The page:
• The expenditure must be incurred out of medical necessity for primary use of the individual requiring medical care. Under this stipulation, if there is no one who medically requires it, installing a ramp to a house DOES NOT qualify as a medical expense.
  • The total expenditure must be reasonable in amount. Choosing to install a $50,000 elevator instead of one that costs $10,000, unless a valid reason (such as performance, function, or area requirements) is given, would be considered unreasonable.

NB: If there is one source of debate regarding capital expenditures, it would be around the decision-making of how one should be categorized. Sometimes, a ramp installation can increase the fair market value of a home. Sometimes it can decrease it. Whether or not the property itself receives a noticeable bump in fair market value should be the main determining factor of whether a capital expenditure falls into the first or second category. Documenting the market value changes is crucial, especially in the instance of an IRS audit.

Medical Conferences/Seminars

One of the last potential treatment costs the IRS will allow as a medical deduction are those incurred from attending medical conferences and seminars. Of all the categories of special types of medical deductions, this is probably the most straightforward. Taxpayers are allowed to deduct any cost associated with attending a medical conference or seminar, including:

  • Registration fees
  • Cost of travel
  • Hotel
  • Ground transportation
  • Meals

As always, in order to be fully deductible, the seminar or conference must be stipulated as necessary by a doctor’s recommendation, the conference must be directly concerned with treatment deemed essential to the dependent’s medical care, and must be the primary reason for attendance. Taxpayers who have a dependent with dyslexia, but attend a conference that explores alternative treatments for ADHD WOULD NOT be able to deduct the expenses incurred therein. The conference has to be related to the dependent’s disability.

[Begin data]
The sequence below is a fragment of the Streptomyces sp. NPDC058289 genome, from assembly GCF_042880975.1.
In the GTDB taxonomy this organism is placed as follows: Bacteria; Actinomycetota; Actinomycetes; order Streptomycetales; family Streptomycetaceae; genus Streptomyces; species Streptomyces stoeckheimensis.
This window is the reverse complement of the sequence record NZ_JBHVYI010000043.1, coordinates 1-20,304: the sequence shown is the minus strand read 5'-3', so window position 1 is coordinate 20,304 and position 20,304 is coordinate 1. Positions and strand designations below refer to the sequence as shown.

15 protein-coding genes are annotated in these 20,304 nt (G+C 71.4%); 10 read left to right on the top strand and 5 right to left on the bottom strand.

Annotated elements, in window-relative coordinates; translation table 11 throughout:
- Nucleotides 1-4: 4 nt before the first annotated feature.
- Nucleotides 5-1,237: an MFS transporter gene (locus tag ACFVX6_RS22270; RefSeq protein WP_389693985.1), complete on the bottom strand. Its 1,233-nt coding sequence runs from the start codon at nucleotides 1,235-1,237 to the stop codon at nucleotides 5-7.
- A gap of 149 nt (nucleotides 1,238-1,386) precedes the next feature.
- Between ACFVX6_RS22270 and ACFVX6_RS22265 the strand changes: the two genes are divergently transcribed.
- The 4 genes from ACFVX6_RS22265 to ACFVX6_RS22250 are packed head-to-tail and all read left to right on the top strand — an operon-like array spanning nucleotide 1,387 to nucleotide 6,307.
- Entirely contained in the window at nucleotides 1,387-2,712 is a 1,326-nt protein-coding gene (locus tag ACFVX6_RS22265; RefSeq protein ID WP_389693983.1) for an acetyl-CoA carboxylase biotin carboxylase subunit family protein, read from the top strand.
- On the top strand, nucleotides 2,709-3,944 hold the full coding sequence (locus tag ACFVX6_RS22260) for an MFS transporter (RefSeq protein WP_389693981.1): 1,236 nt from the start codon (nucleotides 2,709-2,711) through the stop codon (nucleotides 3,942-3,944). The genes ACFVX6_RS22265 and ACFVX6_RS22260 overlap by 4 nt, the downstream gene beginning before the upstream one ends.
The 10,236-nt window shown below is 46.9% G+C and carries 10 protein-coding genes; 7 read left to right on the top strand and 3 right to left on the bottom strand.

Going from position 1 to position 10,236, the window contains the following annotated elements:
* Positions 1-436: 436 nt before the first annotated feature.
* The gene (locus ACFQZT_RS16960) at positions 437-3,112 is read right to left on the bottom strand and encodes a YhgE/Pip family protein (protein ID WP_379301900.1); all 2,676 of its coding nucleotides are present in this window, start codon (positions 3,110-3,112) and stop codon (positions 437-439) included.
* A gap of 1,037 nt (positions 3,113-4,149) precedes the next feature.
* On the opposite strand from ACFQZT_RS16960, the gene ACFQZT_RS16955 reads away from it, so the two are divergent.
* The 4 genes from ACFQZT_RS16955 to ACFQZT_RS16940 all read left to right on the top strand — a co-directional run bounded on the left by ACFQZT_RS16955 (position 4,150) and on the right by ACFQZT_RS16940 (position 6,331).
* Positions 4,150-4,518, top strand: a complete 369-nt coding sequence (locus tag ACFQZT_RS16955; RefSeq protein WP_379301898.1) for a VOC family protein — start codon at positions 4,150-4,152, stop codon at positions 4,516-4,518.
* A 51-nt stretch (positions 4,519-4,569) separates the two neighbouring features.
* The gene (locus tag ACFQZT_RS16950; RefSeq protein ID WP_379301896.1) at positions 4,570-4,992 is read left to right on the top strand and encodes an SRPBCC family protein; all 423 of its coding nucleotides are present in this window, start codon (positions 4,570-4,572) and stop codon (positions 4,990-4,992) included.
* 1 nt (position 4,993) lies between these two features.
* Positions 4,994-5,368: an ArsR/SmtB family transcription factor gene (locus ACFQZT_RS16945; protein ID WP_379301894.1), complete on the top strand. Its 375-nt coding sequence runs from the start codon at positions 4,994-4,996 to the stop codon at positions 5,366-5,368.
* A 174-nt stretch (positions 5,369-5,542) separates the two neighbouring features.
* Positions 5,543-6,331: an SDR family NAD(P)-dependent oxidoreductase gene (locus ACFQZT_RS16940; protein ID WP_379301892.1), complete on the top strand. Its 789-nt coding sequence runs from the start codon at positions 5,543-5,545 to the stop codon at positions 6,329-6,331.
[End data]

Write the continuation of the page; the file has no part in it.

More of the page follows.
Non-Allowable Expenses

Just as important to know as the type of special needs costs that are allowable as medical deductions are those that are not allowed. They tend to range in category and reason for non-deductibility, so we’ll list a few of them out here. The following are NON-DEDUCTIBLE:

Legal fees for the person being treated. Only legal fees incurred to authorize treatment are deductible, not those incurred to determine who pays for treatment.

Fees incurred for conducting the affairs of the person being treated. This category includes investment account management fees and bank fees.

Any cost that is unrelated to the physical care-taking of the person being treated.  Almost everything that the IRS allows to be deducted as a medical expense has to be doctor prescribed. Dietary and clothing preferences, while perhaps helpful in impacting a person suffering from anxiety’s day-to-day mood, if not prescribed by a doctor, will not be regarded as a related physical care-taking expense by the IRS, and only then, only the difference in price between two items may be deducted. For example, if a package of gluten-free bread costs $8, and a package of regular, whole-wheat bread costs $4, only the $4 difference is deductible.

Fees incurred for the management of a guardianship estate.

As a final note, after determining whether expenses qualify as a medical expense, there are two other thresholds to overcome in deducting these costs.

  • For 2020, only the expense that exceeds 7.5% of adjusted gross income will be added to the itemized deductions. Itemized deductions include qualified mortgage interest, state and local taxes not to exceed $10,000, and charitable contributions.
  • If the expense exceeds 7.5% of the adjusted gross income, and if no other deductions are being taken, the excess amount must then exceed the standard deduction. The standard deductions for 2020 are $12,400 for a single person, $18,650 for heads of household, and $24,800 for married couples filing jointly. These amounts increase in 2021.

Because these deductions can be quite large, documentation is key. The expenses MAY trigger an IRS audit, so documentation of diagnoses and physician recommendations are crucial to supporting expense deductibility.

[1] Research report published on CDC website in 2016, and written by over thirty doctors. The study itself monitored the prevalence of Autism Spectrum Disorder among children aged 8 years old.

[2] This according to a report on published in the Official Journal of the American Academy of Pediatrics, and written by nine individual doctors.